It is the wise parenting question that helps us “train up a child in the way he should go.” Our children are not created to make us feel good, although that may be a pleasant side effect. We must always be mindful that God put our children in our lives so we could teach them to give glory to Him.

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Written by Cassie Rayl

With a child-sized Superman cape over his shoulders, the little boy hero walks the streets of Birmingham handing out McDonald’s chicken sandwiches to the homeless. At four years old, he recently learned the meaning behind the word “homeless.” He told his daddy he wants all his allowance to go towards buying sandwiches so he can “show love” to the people in need in his hometown.

Watching the news story about Austin made me tear up for several reasons. First off, he’s adorable. Second, my family has been closely impacted by the trial of homelessness, so I take Austin’s joy of being a Good Samaritan personally.

But most importantly, I’m in awe of his childlike faith and his confidence that he can impact the world for the better.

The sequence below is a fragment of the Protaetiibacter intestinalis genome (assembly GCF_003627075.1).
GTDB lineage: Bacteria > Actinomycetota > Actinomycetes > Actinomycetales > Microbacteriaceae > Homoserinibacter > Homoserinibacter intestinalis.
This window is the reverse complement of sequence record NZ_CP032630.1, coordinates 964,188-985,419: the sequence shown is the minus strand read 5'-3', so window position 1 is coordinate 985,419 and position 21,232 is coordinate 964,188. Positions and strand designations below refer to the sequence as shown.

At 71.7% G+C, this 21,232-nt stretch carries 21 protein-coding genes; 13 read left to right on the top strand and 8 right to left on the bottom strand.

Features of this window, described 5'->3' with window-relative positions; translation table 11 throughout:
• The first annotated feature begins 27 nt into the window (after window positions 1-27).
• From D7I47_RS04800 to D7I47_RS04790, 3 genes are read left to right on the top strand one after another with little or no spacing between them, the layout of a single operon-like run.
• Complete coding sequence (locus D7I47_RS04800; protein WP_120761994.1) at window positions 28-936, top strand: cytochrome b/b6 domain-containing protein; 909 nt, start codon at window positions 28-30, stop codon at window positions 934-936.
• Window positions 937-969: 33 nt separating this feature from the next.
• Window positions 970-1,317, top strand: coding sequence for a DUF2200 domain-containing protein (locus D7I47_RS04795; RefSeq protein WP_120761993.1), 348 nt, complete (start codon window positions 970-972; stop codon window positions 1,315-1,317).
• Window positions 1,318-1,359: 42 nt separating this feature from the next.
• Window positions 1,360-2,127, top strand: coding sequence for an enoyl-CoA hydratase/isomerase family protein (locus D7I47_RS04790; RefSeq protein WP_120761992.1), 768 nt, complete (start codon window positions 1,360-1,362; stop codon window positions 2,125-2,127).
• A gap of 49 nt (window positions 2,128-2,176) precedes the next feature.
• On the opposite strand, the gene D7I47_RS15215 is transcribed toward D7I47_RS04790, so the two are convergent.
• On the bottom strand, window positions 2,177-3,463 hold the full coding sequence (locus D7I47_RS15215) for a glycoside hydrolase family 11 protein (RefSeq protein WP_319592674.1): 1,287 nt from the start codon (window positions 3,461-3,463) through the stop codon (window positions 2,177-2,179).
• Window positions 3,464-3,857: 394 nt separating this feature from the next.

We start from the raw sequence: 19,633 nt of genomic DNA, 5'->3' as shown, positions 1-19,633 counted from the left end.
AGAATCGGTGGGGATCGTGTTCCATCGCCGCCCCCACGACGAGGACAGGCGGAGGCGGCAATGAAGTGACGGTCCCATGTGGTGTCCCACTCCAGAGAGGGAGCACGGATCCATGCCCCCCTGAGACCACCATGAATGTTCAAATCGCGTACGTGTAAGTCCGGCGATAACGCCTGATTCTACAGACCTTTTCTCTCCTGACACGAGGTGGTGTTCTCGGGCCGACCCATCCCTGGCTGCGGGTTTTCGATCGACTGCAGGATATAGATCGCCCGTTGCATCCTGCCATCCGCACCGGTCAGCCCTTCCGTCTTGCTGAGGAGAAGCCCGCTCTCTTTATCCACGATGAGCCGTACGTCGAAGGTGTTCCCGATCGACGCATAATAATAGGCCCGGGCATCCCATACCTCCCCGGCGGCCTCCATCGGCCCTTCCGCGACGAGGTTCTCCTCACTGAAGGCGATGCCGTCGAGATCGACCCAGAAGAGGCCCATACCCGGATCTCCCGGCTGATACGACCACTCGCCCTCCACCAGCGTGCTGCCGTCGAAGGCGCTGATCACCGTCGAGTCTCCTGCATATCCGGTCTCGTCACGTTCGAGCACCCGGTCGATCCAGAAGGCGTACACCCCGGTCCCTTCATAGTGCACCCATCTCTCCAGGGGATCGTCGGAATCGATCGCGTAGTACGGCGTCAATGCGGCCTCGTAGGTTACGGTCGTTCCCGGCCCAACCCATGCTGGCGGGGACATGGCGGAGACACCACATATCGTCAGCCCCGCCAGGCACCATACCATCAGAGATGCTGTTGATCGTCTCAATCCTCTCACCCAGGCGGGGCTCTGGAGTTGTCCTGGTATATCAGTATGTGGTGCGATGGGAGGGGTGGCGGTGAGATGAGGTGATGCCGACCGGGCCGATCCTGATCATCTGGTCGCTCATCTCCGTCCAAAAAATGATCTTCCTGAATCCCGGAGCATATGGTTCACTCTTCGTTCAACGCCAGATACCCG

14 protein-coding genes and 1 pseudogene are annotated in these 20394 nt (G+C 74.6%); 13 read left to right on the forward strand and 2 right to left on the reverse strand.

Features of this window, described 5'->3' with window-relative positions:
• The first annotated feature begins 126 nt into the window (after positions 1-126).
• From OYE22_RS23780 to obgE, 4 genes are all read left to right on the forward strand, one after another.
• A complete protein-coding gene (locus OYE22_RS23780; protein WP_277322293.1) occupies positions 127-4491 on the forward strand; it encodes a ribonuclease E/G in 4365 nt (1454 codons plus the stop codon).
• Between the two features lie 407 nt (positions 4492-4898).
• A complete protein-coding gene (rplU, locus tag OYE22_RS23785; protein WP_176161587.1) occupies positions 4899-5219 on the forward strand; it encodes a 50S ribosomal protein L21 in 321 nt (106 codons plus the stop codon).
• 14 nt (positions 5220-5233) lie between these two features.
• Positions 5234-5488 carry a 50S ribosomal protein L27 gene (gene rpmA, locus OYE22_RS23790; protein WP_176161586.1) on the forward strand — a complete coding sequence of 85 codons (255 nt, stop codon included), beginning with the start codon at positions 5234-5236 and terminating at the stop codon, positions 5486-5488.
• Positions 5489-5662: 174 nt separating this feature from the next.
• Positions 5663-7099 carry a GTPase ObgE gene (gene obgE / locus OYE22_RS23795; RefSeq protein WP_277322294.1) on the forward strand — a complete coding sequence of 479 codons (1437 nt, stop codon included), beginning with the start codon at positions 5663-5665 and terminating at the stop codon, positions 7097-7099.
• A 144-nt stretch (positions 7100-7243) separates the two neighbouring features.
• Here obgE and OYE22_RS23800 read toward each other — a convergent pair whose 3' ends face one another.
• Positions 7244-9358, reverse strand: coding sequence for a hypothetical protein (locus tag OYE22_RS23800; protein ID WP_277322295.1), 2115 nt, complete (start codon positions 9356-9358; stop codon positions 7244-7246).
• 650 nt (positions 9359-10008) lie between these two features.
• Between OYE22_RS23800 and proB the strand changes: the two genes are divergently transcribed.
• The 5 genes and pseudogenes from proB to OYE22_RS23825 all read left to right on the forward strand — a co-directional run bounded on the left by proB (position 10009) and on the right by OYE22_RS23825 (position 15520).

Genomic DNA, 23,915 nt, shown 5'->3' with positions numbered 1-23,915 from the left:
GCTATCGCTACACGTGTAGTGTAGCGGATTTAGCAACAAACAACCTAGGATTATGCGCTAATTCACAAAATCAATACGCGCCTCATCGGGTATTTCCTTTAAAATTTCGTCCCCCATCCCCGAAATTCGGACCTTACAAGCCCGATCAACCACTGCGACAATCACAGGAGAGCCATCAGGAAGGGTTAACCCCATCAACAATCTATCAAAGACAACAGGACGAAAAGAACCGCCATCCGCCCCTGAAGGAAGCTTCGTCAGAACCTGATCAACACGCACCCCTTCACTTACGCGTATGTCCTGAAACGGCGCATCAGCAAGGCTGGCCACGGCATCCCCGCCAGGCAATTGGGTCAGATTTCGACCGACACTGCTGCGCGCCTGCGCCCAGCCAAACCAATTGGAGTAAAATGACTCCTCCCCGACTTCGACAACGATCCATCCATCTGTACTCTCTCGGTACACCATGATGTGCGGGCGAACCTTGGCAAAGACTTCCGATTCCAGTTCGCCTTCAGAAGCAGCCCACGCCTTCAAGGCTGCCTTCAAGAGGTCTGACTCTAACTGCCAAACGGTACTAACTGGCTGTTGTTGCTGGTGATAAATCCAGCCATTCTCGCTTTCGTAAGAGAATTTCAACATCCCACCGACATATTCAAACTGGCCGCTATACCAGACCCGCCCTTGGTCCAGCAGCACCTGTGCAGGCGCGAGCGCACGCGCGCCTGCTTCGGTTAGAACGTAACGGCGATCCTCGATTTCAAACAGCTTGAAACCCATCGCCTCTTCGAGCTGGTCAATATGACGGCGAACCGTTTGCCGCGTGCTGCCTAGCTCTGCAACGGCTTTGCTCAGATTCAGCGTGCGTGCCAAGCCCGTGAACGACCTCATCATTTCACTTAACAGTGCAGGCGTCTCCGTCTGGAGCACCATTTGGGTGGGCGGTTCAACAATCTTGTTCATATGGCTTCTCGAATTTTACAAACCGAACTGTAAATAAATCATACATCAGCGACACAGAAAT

He obviously doesn’t care that his monthly allowance only buys a handful of sandwiches. He doesn’t approach only the “acceptable” people on the streets. He doesn’t stop to weigh a person’s potential success rate before helping them. He and his daddy walk through Birmingham giving out food until there is no food left—simply because Austin wants to show love to the best of his ability.

What if we as adults had that type of faith? What if we served the “least of these” simply to show them love, with no ulterior motive?

Would Christ be easier to see and His love feel more tangible?

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~ Written by Viki Rife

What is it that makes kids want to help in the kitchen? There is something in the human soul that longs to be a part of creating something, of contributing to the community.